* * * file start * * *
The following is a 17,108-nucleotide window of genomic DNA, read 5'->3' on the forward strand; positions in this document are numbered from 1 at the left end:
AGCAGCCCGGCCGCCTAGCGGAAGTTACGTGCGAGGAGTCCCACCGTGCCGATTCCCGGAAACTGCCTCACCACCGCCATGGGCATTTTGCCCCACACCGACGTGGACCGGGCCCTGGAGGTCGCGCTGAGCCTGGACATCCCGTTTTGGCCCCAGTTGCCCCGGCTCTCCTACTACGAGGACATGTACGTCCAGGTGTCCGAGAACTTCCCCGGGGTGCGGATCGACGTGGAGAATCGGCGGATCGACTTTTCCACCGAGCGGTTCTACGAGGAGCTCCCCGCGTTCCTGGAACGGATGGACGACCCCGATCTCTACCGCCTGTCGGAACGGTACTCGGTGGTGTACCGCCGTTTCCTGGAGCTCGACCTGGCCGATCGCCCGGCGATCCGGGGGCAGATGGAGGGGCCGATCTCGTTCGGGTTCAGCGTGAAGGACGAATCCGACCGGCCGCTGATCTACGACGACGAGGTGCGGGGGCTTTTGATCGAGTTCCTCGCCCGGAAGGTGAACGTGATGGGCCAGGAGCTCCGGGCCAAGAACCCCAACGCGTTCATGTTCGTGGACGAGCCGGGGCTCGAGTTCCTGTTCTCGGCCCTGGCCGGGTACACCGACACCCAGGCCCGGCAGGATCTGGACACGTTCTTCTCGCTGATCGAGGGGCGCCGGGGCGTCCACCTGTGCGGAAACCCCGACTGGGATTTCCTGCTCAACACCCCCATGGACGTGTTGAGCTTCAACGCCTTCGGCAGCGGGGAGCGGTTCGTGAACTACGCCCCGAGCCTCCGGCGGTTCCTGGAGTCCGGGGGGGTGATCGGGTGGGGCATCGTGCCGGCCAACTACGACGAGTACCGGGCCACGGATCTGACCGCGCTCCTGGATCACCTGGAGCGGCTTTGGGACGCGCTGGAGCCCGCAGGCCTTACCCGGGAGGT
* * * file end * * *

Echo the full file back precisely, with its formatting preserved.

The following is a 17,108-nucleotide window of genomic DNA, read 5'->3' on the forward strand; positions in this document are numbered from 1 at the left end:
AGCAGCCCGGCCGCCTAGCGGAAGTTACGTGCGAGGAGTCCCACCGTGCCGATTCCCGGAAACTGCCTCACCACCGCCATGGGCATTTTGCCCCACACCGACGTGGACCGGGCCCTGGAGGTCGCGCTGAGCCTGGACATCCCGTTTTGGCCCCAGTTGCCCCGGCTCTCCTACTACGAGGACATGTACGTCCAGGTGTCCGAGAACTTCCCCGGGGTGCGGATCGACGTGGAGAATCGGCGGATCGACTTTTCCACCGAGCGGTTCTACGAGGAGCTCCCCGCGTTCCTGGAACGGATGGACGACCCCGATCTCTACCGCCTGTCGGAACGGTACTCGGTGGTGTACCGCCGTTTCCTGGAGCTCGACCTGGCCGATCGCCCGGCGATCCGGGGGCAGATGGAGGGGCCGATCTCGTTCGGGTTCAGCGTGAAGGACGAATCCGACCGGCCGCTGATCTACGACGACGAGGTGCGGGGGCTTTTGATCGAGTTCCTCGCCCGGAAGGTGAACGTGATGGGCCAGGAGCTCCGGGCCAAGAACCCCAACGCGTTCATGTTCGTGGACGAGCCGGGGCTCGAGTTCCTGTTCTCGGCCCTGGCCGGGTACACCGACACCCAGGCCCGGCAGGATCTGGACACGTTCTTCTCGCTGATCGAGGGGCGCCGGGGCGTCCACCTGTGCGGAAACCCCGACTGGGATTTCCTGCTCAACACCCCCATGGACGTGTTGAGCTTCAACGCCTTCGGCAGCGGGGAGCGGTTCGTGAACTACGCCCCGAGCCTCCGGCGGTTCCTGGAGTCCGGGGGGGTGATCGGGTGGGGCATCGTGCCGGCCAACTACGACGAGTACCGGGCCACGGATCTGACCGCGCTCCTGGATCACCTGGAGCGGCTTTGGGACGCGCTGGAGCCCGCAGGCCTTACCCGGGAGGT